A Greenon High School graduate had marijuana in his system when his vehicle crashed in August, killing two Clark County students on a rural Greene County road, according to investigators.
Trey Blevins, 18, has been indicted on two counts of aggravated vehicular homicide, second-degree felonies; two counts of aggravated vehicular homicide, third-degree felonies; and operating a vehicle while under the influence of drugs, a misdemeanor.
The crash happened t on a clear Sunday afternoon in August.
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Authorities said Blevins lost control of the 2005 Toyota Corolla and crashed into a tree on the side of Wilkerson Road.
The two rear seat passengers, 17-year-old David Waag and 15-year-old Connor Williams, died as a result of their injuries. Blevins and the front seat passenger, 17-year-old Zacharia Knauer, were treated for their injuries at Soin Medical Center.
Waag was a senior and played soccer at Greenon High School. Williams was a sophomore at Global Impact STEM Academy and played football for Greenon.
Blevins had more than three times the state’s legal limit for cannibinoids, the active components of marijuana, in his blood system, according to Lt. Matt Schmenk, commander of the Ohio State Highway Patrol Xenia Post.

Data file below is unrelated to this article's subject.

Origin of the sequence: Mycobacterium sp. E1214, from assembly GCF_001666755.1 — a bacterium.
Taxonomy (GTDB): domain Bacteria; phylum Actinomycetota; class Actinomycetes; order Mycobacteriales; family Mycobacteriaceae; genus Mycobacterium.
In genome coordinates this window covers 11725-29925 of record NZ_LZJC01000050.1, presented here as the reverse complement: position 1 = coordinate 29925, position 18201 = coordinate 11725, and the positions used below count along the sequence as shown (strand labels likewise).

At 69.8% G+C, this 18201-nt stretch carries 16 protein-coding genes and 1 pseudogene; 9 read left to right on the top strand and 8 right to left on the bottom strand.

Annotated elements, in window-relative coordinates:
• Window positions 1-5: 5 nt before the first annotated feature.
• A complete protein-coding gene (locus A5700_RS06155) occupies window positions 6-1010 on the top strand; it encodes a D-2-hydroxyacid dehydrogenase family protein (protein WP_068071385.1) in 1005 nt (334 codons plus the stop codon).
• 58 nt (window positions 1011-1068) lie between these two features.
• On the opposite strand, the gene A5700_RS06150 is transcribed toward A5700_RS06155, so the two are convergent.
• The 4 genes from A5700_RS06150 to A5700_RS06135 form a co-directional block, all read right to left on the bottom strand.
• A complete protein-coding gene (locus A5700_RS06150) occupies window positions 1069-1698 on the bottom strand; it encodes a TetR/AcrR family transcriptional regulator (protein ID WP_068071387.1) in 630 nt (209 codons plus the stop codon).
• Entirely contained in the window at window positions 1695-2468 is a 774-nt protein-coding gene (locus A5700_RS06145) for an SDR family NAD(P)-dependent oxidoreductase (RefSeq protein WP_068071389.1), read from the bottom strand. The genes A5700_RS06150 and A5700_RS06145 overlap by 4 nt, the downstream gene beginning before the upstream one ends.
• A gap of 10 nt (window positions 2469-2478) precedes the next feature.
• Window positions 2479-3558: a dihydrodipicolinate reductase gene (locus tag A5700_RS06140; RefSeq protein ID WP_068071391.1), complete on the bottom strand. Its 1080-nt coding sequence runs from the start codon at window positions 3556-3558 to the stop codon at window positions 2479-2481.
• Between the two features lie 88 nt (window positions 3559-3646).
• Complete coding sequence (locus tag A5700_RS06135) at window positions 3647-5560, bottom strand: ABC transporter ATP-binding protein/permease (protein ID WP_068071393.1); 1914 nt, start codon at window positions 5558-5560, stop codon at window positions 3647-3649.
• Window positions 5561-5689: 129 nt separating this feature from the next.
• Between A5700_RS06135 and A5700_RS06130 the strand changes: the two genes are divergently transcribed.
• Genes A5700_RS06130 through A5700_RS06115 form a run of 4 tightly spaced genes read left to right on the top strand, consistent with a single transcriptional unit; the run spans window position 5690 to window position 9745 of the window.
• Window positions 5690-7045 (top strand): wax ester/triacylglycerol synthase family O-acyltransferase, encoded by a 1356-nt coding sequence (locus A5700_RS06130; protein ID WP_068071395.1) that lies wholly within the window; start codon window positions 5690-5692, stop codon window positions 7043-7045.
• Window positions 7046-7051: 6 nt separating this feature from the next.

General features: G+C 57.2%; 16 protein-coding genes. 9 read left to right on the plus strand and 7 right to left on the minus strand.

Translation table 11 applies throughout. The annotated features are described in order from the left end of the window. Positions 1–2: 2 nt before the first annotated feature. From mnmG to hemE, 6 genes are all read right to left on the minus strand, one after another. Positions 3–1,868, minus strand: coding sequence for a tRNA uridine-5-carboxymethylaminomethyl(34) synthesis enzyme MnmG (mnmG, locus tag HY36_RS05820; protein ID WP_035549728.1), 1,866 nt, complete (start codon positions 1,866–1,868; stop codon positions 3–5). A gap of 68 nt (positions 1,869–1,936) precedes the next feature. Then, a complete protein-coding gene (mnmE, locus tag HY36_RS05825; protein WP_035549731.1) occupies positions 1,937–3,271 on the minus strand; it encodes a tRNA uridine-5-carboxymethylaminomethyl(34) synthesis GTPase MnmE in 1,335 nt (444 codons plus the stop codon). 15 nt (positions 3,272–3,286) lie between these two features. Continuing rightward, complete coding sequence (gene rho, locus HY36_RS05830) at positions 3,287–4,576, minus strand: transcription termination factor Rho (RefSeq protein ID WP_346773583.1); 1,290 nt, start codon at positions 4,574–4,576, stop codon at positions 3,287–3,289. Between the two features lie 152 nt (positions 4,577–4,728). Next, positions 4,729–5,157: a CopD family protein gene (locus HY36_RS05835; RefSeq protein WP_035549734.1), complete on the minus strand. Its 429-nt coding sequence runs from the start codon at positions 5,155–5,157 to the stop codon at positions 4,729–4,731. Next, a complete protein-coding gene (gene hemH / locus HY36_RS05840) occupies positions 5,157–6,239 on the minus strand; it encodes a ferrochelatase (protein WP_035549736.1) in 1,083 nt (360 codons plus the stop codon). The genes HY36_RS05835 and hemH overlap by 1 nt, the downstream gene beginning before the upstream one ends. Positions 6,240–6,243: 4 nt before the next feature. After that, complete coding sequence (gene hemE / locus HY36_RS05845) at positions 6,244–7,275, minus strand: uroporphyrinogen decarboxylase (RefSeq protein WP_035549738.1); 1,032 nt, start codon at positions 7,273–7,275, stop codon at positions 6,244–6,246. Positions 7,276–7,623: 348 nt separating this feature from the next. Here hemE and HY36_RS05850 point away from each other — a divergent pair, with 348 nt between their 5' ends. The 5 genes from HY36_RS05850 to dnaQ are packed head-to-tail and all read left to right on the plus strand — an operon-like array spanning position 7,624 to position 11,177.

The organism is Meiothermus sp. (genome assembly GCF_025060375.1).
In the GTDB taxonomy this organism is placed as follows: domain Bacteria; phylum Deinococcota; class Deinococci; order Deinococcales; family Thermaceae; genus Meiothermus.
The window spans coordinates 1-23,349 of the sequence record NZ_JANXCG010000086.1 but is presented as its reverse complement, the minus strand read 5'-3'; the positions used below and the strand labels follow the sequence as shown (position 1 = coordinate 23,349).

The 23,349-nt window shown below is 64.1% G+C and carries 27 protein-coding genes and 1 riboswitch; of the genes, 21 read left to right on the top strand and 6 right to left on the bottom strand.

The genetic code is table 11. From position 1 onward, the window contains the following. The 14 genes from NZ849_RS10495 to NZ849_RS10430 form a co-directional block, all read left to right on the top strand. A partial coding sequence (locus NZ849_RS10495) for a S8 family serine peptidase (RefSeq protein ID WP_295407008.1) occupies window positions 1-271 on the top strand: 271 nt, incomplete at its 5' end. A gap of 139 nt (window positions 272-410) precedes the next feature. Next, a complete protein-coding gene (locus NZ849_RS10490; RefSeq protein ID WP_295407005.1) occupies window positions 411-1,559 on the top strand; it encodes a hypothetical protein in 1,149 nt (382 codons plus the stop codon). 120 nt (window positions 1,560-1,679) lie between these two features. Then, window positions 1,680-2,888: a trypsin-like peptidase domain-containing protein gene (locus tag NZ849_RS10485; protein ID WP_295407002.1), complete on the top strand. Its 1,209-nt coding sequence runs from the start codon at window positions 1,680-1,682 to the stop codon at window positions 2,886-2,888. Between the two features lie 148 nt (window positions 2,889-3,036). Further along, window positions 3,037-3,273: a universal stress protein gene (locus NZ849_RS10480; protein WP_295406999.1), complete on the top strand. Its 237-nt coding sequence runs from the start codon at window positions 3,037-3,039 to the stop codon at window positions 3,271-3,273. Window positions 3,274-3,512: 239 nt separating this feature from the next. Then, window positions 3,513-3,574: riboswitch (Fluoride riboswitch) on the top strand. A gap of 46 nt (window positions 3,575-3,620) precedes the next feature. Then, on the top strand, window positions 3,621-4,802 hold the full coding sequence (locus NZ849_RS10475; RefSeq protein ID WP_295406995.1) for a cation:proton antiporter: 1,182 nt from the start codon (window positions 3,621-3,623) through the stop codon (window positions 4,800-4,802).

The state’s legal limit for marijuana in the blood is set at 5 nanograms per milliliter. Blood test results indicate that Blevins had 17.8 nanograms per milliliter of cannibinoids in his blood system at the time of the crash, Schmenk said.
If the results are from a urine test, the state’s legal limit is set at 15 nanograms per milliliter, according to the patrol.
Schmenk said he was not personally at the scene and cannot affirm if there were signs of intoxication on the driver, but the investigating officer, Trooper Brandon Williams, will testify as to whether there were signs of the driver being intoxicated at the scene.
“The officer who spoke with him, they have to see those physical signs of impairment,” he said. “There are different levels of impairment and there are different tolerance levels. (Blevins) deserves to have a fair case and the officer will testify as to what he saw.”
Blevins was arrested over the weekend at his home by the Clark County Sheriff’s Office. He was booked into the Greene County Jail and subsequently posted 10 percent of the $50,000 bond set by Judge Stephen Wolaver of the Greene County Common Pleas Court.
Blevins’ attorney, Jon Paul Rion, said his office is just starting their investigation to determine if anyone in the vehicle was “actually under the influence of anything.”
“The mere presence of marijuana in the system is not relevant in and of itself as to whether or not the car was operated properly,” said Rion, noting that marijuana can remain in a person’s body for 30 days.